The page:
- You could be in too much debt or paying too much interest
- You might want a lower rate card
- You might want a different card with a better rewards system
- You might be paying too much in annual fees
- You might want to improve your spending habits
Does cancelling a credit card affect your credit rating?
This depends on a number of factors, but the act of cancelling a card by itself is unlikely to be viewed negatively. In fact, with the rollout of comprehensive credit reporting, positive behaviour, such as closing unnecessary credit facilities and meeting repayment obligations, may have a positive impact on your credit score.
In addition, if you have a credit card with a high limit and are applying for a new loan, the existing limit on your credit card could be viewed by the lender as a liability when your application is being assessed, even if you do not use the credit card and don’t owe anything on it. In this case, closing the credit card account could be beneficial to how you are viewed by lenders.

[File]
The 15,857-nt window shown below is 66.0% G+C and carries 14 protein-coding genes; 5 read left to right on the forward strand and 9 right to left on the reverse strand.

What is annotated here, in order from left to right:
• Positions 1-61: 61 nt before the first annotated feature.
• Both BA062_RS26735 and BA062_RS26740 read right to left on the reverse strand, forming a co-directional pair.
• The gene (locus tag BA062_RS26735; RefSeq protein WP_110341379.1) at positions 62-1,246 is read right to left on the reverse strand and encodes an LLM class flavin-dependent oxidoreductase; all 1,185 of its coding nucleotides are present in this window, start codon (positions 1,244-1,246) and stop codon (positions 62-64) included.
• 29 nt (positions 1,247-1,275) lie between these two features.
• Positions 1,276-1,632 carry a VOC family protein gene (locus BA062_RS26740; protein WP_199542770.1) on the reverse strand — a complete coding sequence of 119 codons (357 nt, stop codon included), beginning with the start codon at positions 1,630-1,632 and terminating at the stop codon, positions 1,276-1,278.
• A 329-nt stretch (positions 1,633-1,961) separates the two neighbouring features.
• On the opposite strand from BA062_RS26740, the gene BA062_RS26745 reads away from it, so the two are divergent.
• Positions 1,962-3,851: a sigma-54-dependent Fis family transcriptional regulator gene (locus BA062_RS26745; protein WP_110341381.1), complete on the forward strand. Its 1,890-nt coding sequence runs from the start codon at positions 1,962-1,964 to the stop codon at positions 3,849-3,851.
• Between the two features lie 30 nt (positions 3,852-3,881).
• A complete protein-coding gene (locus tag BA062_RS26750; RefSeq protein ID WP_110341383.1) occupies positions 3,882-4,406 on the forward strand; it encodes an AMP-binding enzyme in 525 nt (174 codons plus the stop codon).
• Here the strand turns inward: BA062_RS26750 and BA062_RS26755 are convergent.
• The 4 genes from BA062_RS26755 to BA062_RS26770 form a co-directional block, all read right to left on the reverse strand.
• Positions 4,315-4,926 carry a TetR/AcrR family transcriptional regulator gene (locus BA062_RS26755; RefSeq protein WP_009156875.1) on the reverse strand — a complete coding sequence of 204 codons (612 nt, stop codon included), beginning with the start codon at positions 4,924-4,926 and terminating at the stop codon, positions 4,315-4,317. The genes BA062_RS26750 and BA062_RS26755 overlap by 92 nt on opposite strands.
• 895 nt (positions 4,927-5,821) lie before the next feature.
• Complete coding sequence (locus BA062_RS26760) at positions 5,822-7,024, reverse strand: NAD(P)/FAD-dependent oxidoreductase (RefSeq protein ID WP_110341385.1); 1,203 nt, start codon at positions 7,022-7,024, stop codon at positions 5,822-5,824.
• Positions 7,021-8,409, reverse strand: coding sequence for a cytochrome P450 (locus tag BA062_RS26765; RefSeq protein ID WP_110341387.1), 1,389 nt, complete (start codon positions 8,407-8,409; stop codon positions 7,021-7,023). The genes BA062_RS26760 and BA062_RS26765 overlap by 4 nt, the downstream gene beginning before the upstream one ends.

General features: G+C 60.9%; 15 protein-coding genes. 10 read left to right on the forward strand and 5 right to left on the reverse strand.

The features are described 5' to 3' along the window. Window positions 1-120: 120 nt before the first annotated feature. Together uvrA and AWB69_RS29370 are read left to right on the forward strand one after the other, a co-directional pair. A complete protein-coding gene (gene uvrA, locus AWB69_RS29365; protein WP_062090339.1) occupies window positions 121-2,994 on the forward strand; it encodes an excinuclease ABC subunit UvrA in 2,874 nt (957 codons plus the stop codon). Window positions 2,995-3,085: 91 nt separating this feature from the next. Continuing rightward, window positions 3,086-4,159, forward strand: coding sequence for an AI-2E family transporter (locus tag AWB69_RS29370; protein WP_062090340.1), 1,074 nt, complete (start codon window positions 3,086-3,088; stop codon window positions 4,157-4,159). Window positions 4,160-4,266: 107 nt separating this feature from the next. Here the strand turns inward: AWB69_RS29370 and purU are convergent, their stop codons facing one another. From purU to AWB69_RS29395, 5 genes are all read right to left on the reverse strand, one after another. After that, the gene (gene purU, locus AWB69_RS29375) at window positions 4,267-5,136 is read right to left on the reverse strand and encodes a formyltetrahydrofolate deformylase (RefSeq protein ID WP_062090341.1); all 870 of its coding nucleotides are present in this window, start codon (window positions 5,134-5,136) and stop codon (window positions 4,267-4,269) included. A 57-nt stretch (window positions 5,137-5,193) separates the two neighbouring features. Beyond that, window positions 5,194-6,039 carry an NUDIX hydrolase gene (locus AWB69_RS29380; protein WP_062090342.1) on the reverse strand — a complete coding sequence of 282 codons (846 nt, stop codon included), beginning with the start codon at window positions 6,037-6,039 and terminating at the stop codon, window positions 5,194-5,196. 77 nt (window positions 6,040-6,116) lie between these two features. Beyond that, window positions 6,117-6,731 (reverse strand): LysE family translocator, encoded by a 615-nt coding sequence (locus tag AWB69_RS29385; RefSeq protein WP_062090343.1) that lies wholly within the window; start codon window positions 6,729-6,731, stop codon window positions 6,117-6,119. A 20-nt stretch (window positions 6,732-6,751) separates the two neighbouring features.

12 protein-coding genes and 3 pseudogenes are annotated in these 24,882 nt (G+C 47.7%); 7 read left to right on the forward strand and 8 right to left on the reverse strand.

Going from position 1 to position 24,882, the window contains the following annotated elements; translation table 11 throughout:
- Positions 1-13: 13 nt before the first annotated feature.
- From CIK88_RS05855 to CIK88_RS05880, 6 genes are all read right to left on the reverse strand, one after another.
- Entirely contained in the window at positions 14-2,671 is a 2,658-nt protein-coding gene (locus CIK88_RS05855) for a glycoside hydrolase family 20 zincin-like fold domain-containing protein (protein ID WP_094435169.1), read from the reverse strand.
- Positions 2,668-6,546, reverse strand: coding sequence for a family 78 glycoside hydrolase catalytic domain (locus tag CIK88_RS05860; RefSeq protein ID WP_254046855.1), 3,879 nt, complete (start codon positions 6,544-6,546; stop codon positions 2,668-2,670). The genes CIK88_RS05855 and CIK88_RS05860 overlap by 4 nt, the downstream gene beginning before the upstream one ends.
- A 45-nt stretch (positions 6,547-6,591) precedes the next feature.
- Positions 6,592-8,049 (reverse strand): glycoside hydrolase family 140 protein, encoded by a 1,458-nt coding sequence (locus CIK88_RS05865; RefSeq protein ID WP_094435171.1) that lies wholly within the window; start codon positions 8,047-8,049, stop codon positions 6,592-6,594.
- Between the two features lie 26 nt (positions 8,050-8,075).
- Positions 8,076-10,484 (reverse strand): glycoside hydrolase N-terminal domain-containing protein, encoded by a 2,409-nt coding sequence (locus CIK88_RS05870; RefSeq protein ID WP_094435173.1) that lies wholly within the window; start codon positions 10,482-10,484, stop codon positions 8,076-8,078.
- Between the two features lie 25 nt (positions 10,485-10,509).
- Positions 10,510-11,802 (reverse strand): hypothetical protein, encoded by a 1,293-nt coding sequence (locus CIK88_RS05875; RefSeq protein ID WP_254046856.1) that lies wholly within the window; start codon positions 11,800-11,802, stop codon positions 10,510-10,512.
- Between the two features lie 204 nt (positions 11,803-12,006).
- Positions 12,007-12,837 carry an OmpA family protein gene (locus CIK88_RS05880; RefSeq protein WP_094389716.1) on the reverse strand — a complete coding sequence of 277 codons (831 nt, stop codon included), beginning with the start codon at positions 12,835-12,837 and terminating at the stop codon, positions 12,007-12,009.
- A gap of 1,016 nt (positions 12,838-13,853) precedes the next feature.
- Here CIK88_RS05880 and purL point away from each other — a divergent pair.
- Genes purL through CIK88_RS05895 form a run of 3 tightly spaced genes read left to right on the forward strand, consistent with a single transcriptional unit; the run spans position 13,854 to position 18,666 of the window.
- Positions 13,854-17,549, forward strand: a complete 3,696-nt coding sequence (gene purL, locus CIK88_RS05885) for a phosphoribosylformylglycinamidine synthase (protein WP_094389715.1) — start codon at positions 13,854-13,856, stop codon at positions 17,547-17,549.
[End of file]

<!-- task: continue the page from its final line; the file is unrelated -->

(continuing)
However, opening and closing credit card accounts on too regular a basis could be viewed negatively, as each credit application is recorded on your credit report. Your credit application history is typically one of the main factors used when calculating your credit score.
Whatever the reason for cancelling, it’s important that you think about it properly first. There are valid possible reasons for and against having a credit card, and using one responsibly can give you quick access to funds if needed, as well as a range of features that may prove valuable to some consumers.
If you want to shop around to search for a credit card that better suits your needs, you can compare credit cards with Canstar.